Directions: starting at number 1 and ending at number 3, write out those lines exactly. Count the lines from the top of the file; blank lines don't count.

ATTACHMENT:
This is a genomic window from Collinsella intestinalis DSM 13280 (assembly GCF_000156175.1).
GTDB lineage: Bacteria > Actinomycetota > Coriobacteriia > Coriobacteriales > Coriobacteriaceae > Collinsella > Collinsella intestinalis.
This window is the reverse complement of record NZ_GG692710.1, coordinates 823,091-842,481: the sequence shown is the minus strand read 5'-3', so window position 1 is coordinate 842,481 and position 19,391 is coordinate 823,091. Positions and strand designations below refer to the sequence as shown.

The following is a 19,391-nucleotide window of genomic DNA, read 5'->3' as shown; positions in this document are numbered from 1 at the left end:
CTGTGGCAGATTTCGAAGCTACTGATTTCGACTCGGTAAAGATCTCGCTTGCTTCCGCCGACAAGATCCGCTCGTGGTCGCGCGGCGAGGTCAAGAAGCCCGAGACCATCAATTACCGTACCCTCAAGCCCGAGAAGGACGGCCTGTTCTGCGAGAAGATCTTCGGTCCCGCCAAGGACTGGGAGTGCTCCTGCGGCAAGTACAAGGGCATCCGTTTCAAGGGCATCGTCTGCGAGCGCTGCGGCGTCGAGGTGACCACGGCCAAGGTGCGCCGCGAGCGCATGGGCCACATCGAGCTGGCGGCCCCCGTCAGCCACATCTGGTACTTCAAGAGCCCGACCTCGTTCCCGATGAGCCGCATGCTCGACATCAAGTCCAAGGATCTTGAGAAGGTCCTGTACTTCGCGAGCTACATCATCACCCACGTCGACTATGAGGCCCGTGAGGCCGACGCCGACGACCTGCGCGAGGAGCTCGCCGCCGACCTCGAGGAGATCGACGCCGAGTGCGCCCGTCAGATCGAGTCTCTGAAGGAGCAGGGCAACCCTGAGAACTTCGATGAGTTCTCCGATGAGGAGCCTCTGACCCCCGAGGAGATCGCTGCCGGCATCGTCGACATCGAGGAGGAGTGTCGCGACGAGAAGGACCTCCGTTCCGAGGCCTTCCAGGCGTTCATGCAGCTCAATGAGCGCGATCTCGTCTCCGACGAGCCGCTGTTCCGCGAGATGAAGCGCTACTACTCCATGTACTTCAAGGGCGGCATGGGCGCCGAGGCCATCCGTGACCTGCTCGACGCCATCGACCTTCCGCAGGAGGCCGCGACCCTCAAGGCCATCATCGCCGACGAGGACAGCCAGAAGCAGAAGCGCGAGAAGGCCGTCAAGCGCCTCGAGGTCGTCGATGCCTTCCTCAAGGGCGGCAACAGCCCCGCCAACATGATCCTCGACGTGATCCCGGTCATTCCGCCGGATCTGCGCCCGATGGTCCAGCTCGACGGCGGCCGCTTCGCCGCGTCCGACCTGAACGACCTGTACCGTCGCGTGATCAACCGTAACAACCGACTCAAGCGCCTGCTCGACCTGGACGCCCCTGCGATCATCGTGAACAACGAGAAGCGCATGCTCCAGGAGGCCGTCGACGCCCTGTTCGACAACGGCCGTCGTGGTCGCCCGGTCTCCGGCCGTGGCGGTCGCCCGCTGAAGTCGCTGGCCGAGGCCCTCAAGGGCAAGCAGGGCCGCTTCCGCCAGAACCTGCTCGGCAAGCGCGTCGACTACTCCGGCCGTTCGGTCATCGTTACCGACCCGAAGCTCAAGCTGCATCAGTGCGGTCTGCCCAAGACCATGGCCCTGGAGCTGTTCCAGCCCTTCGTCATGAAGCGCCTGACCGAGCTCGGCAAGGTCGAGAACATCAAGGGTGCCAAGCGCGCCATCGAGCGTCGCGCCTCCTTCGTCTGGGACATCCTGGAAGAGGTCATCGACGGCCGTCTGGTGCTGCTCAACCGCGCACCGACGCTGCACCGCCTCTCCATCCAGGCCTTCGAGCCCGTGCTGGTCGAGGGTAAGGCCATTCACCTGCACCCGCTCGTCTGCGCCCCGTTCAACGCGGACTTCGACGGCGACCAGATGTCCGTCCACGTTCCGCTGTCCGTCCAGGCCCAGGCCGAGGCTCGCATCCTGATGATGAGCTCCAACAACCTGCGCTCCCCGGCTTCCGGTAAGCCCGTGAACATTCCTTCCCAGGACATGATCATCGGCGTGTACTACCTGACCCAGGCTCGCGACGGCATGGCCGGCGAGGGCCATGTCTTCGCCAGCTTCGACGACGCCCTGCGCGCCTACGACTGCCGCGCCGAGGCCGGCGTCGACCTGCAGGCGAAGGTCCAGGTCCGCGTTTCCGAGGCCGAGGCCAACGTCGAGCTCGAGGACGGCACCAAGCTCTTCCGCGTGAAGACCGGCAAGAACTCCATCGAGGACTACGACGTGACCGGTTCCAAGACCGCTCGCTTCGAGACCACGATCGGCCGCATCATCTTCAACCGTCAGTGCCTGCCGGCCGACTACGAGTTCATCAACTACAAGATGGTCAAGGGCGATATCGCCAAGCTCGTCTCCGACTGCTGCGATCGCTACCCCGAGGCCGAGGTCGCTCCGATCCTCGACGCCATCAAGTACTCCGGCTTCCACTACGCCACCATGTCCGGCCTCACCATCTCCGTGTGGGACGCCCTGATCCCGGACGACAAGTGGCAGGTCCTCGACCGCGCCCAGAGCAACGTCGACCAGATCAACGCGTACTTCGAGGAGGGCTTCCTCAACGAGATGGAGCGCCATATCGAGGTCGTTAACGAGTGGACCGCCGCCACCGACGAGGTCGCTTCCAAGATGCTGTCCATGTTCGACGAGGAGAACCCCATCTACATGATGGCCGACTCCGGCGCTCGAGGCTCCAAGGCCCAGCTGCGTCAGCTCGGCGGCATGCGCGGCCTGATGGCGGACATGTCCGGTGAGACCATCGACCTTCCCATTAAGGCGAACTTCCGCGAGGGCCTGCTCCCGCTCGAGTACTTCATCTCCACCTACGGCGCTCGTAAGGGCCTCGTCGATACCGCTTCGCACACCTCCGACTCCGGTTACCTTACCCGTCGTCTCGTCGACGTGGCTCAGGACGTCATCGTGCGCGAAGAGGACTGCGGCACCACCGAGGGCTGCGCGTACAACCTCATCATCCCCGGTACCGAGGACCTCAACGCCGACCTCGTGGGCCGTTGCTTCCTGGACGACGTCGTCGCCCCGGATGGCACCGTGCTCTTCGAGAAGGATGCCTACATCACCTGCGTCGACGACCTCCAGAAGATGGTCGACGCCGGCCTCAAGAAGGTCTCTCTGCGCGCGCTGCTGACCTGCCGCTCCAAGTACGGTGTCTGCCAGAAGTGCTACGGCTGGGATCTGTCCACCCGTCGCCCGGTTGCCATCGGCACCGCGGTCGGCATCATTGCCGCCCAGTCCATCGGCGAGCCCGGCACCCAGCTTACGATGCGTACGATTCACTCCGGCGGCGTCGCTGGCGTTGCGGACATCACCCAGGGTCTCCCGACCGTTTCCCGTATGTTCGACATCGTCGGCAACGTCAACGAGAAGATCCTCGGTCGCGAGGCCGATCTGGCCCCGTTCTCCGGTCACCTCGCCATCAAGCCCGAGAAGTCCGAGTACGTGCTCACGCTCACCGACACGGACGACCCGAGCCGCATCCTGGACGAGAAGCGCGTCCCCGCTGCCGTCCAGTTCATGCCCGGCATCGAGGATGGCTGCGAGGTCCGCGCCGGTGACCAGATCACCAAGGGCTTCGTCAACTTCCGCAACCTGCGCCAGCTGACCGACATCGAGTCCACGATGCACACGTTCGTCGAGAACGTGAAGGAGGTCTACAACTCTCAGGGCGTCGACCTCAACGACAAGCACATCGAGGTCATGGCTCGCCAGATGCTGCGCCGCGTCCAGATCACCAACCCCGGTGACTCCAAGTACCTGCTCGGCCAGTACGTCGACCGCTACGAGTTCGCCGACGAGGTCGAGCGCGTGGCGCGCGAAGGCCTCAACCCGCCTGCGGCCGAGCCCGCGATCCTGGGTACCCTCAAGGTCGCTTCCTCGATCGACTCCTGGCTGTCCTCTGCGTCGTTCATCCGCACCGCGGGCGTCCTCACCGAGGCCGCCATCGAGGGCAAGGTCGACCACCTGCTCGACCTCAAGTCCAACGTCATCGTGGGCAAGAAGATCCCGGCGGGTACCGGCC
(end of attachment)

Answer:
This is a genomic window from Collinsella intestinalis DSM 13280 (assembly GCF_000156175.1).
GTDB lineage: Bacteria > Actinomycetota > Coriobacteriia > Coriobacteriales > Coriobacteriaceae > Collinsella > Collinsella intestinalis.
This window is the reverse complement of record NZ_GG692710.1, coordinates 823,091-842,481: the sequence shown is the minus strand read 5'-3', so window position 1 is coordinate 842,481 and position 19,391 is coordinate 823,091. Positions and strand designations below refer to the sequence as shown.